There is a fantastic blog on InforWorld called Anonymous: Off the Record. It offers a venue for IT Ops pros to go and tell real stories of life in the IT trenches anonymously. It’s often not pretty, but what it does is put a human face on IT — and that’s really something you should strive to do more of in the coming year.
The Off the Record stories drive home what you have to deal with from your perspective — like a guy who found out his program wasn’t actually broken. Instead layoffs had left too few humans to deal with the actual problem his program was supposed to solve.
Or the guy who saw the key on the system’s emergency power-off button was loose. He gave it a jiggle — and took down the whole data center.
Too often, it seems, that IT is seen either as a black box where the technical side of the business gets done or it’s a place that people complain about, a department that is an obstacle to the lines of business. Neither is what you should be striving for.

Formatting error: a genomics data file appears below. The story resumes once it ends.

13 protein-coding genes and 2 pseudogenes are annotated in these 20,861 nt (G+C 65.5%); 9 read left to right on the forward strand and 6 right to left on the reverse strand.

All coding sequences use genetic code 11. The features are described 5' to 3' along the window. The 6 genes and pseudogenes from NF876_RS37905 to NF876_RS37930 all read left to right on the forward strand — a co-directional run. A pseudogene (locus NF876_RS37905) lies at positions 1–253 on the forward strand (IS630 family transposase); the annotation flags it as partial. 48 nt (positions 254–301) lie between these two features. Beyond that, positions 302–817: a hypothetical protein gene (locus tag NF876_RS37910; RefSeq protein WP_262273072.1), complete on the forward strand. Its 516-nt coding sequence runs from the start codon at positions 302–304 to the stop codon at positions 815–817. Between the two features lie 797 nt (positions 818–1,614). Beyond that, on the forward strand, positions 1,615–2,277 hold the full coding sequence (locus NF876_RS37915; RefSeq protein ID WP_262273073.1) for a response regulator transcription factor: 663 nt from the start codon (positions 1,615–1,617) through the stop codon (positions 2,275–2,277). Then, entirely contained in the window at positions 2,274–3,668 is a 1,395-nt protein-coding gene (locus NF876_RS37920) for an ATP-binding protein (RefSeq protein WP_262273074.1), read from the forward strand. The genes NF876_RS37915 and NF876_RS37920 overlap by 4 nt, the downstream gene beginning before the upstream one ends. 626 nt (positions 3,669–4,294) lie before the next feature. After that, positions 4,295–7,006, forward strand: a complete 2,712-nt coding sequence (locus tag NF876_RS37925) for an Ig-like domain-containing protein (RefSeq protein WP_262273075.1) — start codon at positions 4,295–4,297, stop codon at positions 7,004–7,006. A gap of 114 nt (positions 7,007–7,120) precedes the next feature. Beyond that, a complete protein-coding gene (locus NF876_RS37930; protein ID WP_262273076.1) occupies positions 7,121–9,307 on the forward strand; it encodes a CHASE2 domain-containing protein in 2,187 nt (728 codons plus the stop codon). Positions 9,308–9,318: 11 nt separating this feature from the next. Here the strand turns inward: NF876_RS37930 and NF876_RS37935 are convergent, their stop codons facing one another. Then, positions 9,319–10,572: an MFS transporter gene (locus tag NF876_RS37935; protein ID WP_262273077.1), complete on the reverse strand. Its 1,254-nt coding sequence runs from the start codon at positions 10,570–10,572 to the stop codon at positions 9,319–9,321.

You want to humanize your job, to make people see the value of what you do for the company. You are not an obstacle. On the contrary, you are facilitator. You produce technology solutions to help run the business better, more efficiently and at a lower cost — at least, ideally.
I’ve written here before that as IT moves toward a service-oriented approach where users pay for what they use, managers will understand very quickly that there is cost associated with what you do for them, and when that happens, the value of what you do will become more apparent.
But it shouldn’t be about just dollars and cents. It needs to be about human capital too and the value you and your colleagues brings to the organization. Use company social channels to help humanize your people. Let the company know what you’ve accomplished.
We used to send out memos, then emails. Now we can use internal social tools to keep people informed.
So try to make 2012 a year where you communicate to everyone the value you and IT bring to the company. Don’t be obnoxious about it, but let people know, there’s more to you than meets the eye.
You’ll be glad you did and perhaps people will see what you do without having to read anonymous tales from the trenches.